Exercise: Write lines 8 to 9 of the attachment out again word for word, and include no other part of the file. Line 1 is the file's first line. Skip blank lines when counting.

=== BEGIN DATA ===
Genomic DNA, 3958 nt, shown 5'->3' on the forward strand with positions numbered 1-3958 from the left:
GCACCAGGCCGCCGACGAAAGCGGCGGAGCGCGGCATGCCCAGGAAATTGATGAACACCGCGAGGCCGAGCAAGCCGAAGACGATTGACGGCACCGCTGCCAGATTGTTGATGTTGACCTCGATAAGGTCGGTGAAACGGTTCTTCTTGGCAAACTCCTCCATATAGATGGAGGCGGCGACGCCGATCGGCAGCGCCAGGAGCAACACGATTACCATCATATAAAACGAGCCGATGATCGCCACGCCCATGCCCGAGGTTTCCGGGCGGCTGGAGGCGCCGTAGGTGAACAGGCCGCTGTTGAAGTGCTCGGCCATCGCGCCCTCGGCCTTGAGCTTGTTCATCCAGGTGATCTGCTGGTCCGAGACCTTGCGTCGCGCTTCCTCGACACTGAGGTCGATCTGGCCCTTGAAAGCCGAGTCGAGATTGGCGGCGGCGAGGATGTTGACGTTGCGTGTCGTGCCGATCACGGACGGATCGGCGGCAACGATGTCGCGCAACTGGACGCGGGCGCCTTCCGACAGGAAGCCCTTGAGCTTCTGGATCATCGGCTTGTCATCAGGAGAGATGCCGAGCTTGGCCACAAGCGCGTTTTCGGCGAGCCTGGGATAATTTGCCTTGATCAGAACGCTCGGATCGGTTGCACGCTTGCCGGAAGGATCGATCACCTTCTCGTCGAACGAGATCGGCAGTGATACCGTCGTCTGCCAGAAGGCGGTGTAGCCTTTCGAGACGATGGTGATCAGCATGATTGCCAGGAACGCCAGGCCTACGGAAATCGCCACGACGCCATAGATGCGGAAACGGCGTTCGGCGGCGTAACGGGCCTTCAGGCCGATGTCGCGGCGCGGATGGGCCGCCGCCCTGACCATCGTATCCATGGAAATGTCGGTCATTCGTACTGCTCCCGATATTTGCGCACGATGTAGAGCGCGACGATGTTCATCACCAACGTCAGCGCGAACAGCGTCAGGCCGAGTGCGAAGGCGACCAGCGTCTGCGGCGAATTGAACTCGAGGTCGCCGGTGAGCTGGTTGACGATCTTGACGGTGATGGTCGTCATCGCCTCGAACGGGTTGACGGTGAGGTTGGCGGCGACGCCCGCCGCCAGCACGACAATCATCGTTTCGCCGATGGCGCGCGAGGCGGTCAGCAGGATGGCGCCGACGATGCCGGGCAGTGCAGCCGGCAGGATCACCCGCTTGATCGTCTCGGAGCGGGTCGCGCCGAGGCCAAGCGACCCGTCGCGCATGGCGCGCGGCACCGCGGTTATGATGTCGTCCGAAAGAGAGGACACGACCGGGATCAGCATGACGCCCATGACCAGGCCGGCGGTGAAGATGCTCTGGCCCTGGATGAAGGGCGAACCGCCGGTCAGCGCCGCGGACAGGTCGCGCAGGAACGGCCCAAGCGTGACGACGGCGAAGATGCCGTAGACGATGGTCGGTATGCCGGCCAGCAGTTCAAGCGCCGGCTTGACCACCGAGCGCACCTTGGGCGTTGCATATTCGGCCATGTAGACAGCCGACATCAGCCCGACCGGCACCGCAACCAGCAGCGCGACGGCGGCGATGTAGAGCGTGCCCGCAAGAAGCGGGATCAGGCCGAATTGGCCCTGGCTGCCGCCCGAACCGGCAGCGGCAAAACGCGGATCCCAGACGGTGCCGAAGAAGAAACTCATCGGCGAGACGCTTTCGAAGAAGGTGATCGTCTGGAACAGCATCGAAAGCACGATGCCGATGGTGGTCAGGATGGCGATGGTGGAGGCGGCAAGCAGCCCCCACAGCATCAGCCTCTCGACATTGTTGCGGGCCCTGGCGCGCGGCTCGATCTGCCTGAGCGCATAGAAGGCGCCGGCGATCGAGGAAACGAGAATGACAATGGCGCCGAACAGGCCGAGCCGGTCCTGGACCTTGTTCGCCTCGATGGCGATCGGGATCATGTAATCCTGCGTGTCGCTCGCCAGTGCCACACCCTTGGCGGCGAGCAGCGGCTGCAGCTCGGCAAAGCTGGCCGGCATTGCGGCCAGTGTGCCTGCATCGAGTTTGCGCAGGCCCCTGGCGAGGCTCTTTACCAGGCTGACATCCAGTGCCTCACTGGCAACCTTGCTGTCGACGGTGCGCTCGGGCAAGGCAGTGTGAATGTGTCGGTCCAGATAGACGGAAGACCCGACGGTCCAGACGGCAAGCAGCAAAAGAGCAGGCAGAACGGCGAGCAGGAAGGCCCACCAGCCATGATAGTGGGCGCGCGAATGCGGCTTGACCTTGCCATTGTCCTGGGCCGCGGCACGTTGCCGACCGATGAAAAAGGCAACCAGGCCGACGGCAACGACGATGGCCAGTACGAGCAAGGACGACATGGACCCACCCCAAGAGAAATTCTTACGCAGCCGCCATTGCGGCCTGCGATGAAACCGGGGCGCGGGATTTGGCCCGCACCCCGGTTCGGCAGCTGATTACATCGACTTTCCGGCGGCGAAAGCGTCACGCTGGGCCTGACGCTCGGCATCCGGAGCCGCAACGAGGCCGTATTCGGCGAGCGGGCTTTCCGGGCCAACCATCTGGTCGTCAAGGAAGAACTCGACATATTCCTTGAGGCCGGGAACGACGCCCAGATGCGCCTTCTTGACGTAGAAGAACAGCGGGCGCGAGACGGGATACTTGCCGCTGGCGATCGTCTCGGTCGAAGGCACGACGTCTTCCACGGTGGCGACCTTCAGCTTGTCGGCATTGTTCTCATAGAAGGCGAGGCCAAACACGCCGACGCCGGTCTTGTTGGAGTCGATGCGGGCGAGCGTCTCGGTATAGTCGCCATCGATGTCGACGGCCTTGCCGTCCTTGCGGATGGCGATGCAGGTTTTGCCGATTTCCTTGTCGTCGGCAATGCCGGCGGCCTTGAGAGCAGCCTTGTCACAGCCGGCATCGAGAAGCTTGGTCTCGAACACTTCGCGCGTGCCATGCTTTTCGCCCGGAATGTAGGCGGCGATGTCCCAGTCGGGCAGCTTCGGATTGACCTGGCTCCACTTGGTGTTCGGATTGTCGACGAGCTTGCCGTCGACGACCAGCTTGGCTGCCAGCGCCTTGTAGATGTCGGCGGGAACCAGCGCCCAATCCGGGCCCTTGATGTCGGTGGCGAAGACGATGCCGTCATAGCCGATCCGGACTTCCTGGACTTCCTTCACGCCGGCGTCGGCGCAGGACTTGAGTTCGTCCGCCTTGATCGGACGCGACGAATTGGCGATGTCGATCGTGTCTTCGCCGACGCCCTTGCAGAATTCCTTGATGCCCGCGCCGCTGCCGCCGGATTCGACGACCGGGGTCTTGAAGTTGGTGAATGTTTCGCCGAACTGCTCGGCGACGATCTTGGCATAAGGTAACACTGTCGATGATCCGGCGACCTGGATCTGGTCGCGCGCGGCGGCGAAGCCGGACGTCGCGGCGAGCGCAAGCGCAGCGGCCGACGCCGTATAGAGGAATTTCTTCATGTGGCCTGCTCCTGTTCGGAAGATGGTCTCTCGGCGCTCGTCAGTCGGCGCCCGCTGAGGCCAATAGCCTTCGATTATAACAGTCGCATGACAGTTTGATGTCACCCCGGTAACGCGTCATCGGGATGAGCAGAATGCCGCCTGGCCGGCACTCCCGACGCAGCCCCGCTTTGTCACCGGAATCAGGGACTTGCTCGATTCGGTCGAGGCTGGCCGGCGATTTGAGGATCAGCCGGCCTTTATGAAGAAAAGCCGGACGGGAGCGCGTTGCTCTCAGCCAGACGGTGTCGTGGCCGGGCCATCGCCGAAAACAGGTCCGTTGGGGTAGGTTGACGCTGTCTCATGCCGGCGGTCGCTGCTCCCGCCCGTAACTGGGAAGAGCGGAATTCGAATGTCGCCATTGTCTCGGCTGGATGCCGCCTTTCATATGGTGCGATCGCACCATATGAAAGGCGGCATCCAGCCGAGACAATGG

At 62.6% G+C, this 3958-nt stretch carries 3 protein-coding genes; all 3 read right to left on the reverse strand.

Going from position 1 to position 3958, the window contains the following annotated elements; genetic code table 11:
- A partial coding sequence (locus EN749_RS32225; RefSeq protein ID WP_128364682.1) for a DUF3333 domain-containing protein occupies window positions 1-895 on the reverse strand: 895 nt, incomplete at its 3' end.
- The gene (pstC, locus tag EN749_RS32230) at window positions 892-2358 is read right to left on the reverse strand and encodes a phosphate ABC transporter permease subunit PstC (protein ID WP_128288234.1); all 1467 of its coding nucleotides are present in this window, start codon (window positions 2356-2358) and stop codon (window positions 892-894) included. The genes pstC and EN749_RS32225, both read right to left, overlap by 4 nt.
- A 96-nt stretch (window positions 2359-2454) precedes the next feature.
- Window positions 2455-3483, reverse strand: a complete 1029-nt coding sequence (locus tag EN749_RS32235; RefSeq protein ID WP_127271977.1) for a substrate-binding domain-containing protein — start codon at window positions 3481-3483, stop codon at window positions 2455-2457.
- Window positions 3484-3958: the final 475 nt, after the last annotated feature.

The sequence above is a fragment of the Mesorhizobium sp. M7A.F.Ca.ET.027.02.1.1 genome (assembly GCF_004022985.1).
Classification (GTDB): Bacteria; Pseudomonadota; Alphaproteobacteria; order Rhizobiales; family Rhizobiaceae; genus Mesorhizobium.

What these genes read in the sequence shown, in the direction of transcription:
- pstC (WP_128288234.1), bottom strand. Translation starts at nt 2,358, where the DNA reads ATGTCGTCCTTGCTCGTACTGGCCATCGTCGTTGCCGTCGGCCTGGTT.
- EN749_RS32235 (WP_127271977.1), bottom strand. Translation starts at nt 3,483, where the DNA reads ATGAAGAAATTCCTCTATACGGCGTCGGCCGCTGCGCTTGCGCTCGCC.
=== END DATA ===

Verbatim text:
- Window positions 2455-3483, reverse strand: a complete 1029-nt coding sequence (locus tag EN749_RS32235; RefSeq protein ID WP_127271977.1) for a substrate-binding domain-containing protein — start codon at window positions 3481-3483, stop codon at window positions 2455-2457.
- Window positions 3484-3958: the final 475 nt, after the last annotated feature.